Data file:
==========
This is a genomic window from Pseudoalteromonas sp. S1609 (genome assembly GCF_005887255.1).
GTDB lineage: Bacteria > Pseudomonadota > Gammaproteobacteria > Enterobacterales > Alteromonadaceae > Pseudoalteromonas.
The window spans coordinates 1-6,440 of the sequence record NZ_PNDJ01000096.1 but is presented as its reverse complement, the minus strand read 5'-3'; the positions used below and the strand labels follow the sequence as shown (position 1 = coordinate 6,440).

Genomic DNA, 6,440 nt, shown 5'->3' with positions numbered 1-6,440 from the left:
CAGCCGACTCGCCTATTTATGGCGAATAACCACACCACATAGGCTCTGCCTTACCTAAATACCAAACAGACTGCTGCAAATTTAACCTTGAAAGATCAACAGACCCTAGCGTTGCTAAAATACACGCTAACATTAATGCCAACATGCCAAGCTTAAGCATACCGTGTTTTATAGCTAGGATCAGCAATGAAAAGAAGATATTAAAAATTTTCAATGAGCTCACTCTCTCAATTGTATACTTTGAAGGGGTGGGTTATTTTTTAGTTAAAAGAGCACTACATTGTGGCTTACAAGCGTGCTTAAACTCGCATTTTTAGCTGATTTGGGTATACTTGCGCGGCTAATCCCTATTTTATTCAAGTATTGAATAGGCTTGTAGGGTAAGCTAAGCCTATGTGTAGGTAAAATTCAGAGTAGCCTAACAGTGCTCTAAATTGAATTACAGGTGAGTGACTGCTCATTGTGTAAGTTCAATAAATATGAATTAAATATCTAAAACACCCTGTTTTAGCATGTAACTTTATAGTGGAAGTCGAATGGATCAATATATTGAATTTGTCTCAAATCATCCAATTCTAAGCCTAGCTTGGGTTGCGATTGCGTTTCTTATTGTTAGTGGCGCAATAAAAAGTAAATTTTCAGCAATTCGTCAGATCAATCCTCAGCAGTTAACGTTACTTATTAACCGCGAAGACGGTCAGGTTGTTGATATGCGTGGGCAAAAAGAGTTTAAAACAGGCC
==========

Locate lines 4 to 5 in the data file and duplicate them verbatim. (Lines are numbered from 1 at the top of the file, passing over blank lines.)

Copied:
Genomic DNA, 6,440 nt, shown 5'->3' with positions numbered 1-6,440 from the left:
CAGCCGACTCGCCTATTTATGGCGAATAACCACACCACATAGGCTCTGCCTTACCTAAATACCAAACAGACTGCTGCAAATTTAACCTTGAAAGATCAACAGACCCTAGCGTTGCTAAAATACACGCTAACATTAATGCCAACATGCCAAGCTTAAGCATACCGTGTTTTATAGCTAGGATCAGCAATGAAAAGAAGATATTAAAAATTTTCAATGAGCTCACTCTCTCAATTGTATACTTTGAAGGGGTGGGTTATTTTTTAGTTAAAAGAGCACTACATTGTGGCTTACAAGCGTGCTTAAACTCGCATTTTTAGCTGATTTGGGTATACTTGCGCGGCTAATCCCTATTTTATTCAAGTATTGAATAGGCTTGTAGGGTAAGCTAAGCCTATGTGTAGGTAAAATTCAGAGTAGCCTAACAGTGCTCTAAATTGAATTACAGGTGAGTGACTGCTCATTGTGTAAGTTCAATAAATATGAATTAAATATCTAAAACACCCTGTTTTAGCATGTAACTTTATAGTGGAAGTCGAATGGATCAATATATTGAATTTGTCTCAAATCATCCAATTCTAAGCCTAGCTTGGGTTGCGATTGCGTTTCTTATTGTTAGTGGCGCAATAAAAAGTAAATTTTCAGCAATTCGTCAGATCAATCCTCAGCAGTTAACGTTACTTATTAACCGCGAAGACGGTCAGGTTGTTGATATGCGTGGGCAAAAAGAGTTTAAAACAGGCC